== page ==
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Marques Pfaff
Marques Pfaff
News and thoughts about sports from Marques himself.
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Masters Ramblings: Observations after two days of golf's greatest event

Friday, Apr, 10 2015

I’m not sure there’s anything inherently controversial in what I’m about to say. In reality, it’s merely an amalgam of observations in the spirit of golf’s greatest tournament. As the best golfers in the world prepare to enter the weekend at August National, I’m reminded of the PGA’s old marketing tag, “these guys are good.” How do I know this slogan to be true? I’ve spent the better part of my life in and around sports (i.e. playing them, working in them and covering them for media) and no sport has ever caused me as much pain and distress as golf – not even close. I’ve always considered myself at least mildly athletic – relatively speaking, of course – but with golf, it’s at times as if I have zero coordination to speak of. Oh sure, there are days where I’m feeling great about my game – multiple pars with a birdie here or there – only to follow it up a day later with multiple trips to the sand and seemingly endless supply of water hazards. And I’d rather not mention the number of times I “chunk” a shot. There’s just no ‘mastering’ this game. Yet, somehow, the men on tour come as close as humanly possible. And that’s what makes this tournament known as The Masters so much fun to watch. It’s an appreciation for the difficulty of the game – and the players’ ability to overcome its most difficult circumstances.

The story of the tournament to this point is Jordan Spieth, a 21-year-old that makes us all feel just the least bit embarrassed to discuss what we were doing at such a young age. I assure you I would have been more than thrilled to contend in an online tournament of Golden Tee (if you’re confused, look it up). Yet, there is Spieth, making it look easy versus men twice his age, many of whom he undoubtedly grew up watching on TV. It’s stories like this that bring me back every year. Two years ago it was Adam Scott – avenging the heartbreak of a collapse at the 2012 British Open by winning his first green jacket. The list goes on. With so many great stories each year, I’m left scratching my head when talking about golf’s declining television ratings. Sure, it’s easy to point to the decline of Tiger Woods and suggest that alone is responsible. But I’m not convinced it doesn’t run deeper. Woods decline began several years ago now and even when he is playing decent golf (which is rare these days by his standards) the interest just doesn’t seem to be there. With so many young superstars and the game being played by more people than ever before, it would seem logical that more that people watch the game on TV. Perhaps golf, like baseball, has been victimized by the social preference for a faster pace. It’s easy to see where a younger generation might consider golf, with its lack of contact and low-talking commentators, to be boring. I’m not here to offer a wealth of suggestions on how to fix it (sorry), and I’m not sure there is an easy way to do so. A talent the likes of Tiger Woods – with his ability to transcend race and gender – comes along once in a generation. So for now, golf must continue to market its young stars while tweaking where necessary. There’s no need to create drama like some cheap reality TV show -- it exists organically. And let us never forget just how good these guys really are.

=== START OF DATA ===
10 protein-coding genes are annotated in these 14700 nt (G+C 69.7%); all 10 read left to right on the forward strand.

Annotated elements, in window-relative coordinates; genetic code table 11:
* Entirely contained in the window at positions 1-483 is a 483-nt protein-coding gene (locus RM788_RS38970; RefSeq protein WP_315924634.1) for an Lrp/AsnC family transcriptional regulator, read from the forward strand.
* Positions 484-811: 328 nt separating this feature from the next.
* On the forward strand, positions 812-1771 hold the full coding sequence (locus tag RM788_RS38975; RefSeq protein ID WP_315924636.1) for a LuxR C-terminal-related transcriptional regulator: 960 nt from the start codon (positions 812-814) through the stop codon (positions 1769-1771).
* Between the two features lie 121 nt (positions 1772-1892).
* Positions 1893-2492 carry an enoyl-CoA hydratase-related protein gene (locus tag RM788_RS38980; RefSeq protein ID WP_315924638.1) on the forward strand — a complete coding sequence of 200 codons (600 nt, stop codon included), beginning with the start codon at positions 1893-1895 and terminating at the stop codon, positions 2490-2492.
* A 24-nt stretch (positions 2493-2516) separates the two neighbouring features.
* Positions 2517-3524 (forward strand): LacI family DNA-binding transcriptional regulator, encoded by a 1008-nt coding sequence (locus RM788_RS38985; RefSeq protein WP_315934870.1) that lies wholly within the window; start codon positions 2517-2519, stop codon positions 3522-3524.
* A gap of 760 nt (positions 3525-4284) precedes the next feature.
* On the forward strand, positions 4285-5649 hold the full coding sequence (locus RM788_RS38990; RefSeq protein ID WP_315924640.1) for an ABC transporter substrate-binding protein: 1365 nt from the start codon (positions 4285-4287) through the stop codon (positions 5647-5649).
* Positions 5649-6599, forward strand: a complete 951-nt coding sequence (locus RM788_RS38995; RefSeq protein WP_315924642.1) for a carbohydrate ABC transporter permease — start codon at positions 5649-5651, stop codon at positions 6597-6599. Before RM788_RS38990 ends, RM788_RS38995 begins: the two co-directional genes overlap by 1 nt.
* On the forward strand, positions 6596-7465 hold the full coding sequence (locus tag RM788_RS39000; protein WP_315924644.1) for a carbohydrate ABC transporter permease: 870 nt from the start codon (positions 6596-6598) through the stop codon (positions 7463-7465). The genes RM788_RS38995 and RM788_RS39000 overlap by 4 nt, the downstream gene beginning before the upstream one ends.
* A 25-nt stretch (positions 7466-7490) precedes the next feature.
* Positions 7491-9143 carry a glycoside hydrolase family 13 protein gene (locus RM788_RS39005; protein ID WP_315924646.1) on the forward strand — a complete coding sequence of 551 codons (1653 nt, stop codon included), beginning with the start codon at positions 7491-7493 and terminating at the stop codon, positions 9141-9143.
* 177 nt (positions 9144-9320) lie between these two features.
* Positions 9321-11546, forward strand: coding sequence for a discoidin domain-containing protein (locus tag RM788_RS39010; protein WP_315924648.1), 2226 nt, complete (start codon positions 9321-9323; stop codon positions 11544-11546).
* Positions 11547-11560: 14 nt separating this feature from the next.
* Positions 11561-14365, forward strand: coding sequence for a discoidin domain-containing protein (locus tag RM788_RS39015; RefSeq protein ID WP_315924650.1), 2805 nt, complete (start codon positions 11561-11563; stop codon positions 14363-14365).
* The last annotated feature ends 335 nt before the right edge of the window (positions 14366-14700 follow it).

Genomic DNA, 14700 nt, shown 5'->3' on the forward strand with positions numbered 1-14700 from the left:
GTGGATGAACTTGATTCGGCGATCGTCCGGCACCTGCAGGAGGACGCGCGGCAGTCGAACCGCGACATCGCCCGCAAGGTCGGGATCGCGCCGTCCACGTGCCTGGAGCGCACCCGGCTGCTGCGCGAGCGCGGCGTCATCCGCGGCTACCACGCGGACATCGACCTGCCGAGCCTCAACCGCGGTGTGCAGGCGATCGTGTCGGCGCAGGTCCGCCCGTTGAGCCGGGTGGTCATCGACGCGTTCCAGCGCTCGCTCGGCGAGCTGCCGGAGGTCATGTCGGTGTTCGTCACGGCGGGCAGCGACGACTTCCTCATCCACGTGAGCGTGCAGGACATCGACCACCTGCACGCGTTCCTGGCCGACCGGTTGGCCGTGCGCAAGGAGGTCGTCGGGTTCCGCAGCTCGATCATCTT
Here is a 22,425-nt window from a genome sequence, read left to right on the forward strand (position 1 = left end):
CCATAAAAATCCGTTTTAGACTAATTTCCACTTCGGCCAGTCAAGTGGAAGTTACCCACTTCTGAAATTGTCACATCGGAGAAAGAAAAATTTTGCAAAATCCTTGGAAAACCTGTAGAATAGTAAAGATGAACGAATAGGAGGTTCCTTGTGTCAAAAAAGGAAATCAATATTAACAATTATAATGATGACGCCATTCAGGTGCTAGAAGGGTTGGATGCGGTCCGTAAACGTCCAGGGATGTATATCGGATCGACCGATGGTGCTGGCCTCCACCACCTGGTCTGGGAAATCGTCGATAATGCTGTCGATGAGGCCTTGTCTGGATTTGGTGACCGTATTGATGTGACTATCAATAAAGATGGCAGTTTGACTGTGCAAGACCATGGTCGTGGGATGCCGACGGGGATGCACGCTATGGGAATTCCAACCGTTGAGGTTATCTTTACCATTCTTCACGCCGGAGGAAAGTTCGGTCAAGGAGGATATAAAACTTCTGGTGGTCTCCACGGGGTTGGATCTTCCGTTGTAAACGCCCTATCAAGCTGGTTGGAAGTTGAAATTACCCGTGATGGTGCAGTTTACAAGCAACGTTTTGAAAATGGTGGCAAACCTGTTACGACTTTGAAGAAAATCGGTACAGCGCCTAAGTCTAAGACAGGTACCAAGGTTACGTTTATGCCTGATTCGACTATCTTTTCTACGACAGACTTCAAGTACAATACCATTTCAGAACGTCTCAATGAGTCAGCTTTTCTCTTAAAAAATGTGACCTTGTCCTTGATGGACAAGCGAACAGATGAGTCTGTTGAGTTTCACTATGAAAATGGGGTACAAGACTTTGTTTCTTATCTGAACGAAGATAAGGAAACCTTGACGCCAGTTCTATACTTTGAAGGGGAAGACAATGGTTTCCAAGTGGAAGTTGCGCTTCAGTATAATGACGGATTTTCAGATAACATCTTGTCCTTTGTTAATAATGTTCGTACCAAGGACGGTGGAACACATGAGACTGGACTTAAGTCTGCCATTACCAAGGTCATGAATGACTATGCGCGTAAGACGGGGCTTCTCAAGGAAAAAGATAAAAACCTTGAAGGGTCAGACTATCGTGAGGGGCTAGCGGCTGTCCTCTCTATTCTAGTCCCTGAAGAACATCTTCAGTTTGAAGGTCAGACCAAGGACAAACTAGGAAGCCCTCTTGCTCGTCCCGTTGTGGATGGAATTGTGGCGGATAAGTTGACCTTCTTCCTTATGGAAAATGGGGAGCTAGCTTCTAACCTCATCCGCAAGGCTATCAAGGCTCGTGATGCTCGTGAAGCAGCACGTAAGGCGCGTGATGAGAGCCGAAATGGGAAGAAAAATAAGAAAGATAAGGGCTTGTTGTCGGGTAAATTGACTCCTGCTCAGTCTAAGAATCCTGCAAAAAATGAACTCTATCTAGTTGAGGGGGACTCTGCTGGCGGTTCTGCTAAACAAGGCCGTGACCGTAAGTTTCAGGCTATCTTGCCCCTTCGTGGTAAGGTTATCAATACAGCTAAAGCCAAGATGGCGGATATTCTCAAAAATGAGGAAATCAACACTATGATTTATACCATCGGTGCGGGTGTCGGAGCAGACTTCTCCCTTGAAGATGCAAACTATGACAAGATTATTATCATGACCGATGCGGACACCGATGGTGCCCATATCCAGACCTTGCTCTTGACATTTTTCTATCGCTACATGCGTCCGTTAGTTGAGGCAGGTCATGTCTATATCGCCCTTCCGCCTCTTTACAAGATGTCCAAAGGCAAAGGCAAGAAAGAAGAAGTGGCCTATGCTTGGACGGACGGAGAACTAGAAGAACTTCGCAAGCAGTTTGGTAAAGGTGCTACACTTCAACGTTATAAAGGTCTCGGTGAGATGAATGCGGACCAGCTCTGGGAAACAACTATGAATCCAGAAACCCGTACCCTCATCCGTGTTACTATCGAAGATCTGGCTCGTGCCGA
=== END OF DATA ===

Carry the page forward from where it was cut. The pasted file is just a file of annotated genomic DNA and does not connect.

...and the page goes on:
posted by: The Big One with Marques Pfaff 1 month ago Comment On This Post


Social Media: Lethal in the hands of those untrained

Thursday, Mar, 5 2015